Gold suffered its biggest one-day setback since November 11, 2016 following the election of President Trump. The weakness occurred after gold had made three failed attempts to break above $1550/oz. The profit-taking that followed turned into a rout as US stocks and bond yields both broke higher. Previous bull markets in gold, most noticeable the one from 2000 to 2010, were littered with aggressive corrections which, despite the strong gains during that decade, made it a very difficult market to trade for short-term tactical traders.
Despite being a painful experience for recent buyers, we view the upside potential as being enhanced by such a correction. The reasons why gold and other metals have rallied hard since early June have not gone away. Bonds worth trillion of dollars trade with a negative yield, the global economy is still slowing and the European Central Bank on September 12 as well the US Federal Reserve on September 18 look set to provide additional stimulus through rate cuts and renewed quantitative easing.
While a further deterioration on the trade front between the US and China looks unlikely before they meet in early October, we still view the path to a solution as being very long and difficult. China wants calm into the National Day Golden Week and 70th anniversary of the PRC on October 1. What happens afterwards remains to be seen, especially given the need for compromise, something that neither side has shown much appetite for up until now.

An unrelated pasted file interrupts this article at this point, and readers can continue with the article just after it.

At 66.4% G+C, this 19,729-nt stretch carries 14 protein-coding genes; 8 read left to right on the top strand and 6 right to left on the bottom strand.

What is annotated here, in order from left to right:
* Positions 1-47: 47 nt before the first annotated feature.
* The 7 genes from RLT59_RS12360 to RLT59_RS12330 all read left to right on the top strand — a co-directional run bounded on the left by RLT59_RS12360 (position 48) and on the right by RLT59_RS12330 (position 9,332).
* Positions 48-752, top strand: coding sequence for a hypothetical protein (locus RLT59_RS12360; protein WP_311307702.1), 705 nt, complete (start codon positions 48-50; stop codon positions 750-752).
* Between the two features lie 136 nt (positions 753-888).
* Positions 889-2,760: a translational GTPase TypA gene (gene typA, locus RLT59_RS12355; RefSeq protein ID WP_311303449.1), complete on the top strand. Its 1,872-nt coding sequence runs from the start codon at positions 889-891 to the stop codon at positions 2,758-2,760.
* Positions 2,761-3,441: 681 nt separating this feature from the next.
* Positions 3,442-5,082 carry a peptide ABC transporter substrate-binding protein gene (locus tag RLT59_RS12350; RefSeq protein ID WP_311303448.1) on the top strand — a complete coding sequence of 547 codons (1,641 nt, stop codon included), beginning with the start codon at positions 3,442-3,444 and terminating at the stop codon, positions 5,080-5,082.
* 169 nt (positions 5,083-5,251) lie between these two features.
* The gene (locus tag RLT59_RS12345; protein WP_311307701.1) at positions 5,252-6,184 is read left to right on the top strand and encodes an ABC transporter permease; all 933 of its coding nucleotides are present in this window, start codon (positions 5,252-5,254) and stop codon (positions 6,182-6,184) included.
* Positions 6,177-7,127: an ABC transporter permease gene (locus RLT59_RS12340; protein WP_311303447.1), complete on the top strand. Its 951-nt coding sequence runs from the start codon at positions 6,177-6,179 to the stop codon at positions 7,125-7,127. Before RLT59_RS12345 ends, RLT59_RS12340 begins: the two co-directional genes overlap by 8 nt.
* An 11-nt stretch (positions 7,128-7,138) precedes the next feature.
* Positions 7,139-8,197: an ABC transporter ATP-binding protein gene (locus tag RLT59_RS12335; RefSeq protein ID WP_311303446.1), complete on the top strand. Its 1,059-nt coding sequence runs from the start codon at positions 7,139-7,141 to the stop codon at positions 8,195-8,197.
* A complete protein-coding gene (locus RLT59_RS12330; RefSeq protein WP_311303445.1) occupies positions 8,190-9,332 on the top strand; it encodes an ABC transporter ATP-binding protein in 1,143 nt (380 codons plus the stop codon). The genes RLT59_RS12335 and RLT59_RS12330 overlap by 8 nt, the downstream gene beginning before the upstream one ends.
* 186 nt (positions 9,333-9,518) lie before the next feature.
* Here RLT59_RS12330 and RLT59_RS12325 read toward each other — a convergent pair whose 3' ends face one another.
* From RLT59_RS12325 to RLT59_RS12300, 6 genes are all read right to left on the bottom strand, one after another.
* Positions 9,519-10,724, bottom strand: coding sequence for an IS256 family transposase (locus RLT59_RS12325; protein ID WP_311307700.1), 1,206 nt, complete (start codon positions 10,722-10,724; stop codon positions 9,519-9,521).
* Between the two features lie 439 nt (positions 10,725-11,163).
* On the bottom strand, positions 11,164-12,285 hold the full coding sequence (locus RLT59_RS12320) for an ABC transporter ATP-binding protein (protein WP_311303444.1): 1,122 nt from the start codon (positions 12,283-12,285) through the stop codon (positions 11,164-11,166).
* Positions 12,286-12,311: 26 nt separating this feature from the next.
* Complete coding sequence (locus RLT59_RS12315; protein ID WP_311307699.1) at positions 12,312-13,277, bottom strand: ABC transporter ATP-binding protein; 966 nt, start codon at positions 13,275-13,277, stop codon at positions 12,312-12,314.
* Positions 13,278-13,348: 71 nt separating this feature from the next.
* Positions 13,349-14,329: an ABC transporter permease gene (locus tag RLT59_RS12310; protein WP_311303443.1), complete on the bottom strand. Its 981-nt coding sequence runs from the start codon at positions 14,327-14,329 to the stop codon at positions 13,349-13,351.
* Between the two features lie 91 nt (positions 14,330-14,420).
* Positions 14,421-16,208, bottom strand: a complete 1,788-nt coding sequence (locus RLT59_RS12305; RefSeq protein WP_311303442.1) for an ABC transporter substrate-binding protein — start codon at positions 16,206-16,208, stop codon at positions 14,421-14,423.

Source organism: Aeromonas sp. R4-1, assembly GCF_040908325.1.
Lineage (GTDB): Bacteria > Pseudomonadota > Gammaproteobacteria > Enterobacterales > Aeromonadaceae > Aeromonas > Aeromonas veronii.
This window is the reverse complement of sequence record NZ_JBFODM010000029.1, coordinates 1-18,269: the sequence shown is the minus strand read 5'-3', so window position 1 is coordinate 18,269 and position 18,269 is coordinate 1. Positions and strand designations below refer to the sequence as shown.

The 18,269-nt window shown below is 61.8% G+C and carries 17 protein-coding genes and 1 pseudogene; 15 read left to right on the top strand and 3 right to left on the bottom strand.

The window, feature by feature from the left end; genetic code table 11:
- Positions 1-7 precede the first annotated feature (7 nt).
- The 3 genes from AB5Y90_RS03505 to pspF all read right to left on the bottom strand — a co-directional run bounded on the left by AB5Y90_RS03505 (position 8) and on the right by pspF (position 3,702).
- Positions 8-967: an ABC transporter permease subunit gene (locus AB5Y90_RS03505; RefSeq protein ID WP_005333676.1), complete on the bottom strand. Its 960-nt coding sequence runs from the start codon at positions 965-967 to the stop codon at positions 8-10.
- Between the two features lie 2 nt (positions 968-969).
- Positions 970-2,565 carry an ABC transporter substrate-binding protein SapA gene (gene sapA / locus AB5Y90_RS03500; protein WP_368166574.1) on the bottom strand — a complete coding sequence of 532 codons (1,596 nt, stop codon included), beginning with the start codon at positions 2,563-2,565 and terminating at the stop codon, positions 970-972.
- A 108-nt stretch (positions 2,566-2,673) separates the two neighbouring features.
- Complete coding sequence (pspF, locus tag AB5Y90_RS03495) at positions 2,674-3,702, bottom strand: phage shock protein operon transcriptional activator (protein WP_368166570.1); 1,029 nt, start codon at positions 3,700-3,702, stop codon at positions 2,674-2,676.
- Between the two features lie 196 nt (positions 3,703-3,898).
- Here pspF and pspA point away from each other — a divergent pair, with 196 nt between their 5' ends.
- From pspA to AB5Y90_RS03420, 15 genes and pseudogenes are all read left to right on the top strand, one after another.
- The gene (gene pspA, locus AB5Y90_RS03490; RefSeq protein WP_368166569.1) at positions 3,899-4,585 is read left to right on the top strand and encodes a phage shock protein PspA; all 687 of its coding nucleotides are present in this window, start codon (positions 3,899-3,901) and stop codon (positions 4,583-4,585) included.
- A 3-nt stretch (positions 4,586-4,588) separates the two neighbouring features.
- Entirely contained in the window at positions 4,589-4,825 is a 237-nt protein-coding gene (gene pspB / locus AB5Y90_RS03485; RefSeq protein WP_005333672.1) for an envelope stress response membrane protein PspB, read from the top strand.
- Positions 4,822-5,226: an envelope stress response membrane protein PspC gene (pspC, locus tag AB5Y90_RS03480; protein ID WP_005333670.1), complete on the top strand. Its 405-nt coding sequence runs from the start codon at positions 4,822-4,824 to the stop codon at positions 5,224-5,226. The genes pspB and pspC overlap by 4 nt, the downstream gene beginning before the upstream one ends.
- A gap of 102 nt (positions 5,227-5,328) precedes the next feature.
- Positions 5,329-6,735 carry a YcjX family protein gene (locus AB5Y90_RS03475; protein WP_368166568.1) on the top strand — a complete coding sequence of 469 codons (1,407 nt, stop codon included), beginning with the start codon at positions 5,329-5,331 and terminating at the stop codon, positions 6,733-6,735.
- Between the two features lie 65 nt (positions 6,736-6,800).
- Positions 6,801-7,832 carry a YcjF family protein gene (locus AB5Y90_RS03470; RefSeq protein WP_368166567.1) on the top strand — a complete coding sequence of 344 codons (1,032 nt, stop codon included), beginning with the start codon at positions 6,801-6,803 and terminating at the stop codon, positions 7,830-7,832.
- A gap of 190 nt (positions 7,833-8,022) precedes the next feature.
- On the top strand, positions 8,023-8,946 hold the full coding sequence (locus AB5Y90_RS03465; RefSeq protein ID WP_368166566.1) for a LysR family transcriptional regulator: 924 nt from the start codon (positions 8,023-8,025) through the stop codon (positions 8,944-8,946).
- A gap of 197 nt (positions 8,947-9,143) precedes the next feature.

From a technical perspective, a drop to $1450/oz will be viewed as a weak correction within a strong uptrend. Only a break below $1380/oz which coincides with the ceiling that prevailed for almost five years up until June would change the outlook to neutral.
We maintain a bullish view on gold with the short-term focus on US economic data and central bank meetings before the focus returns to trade in October.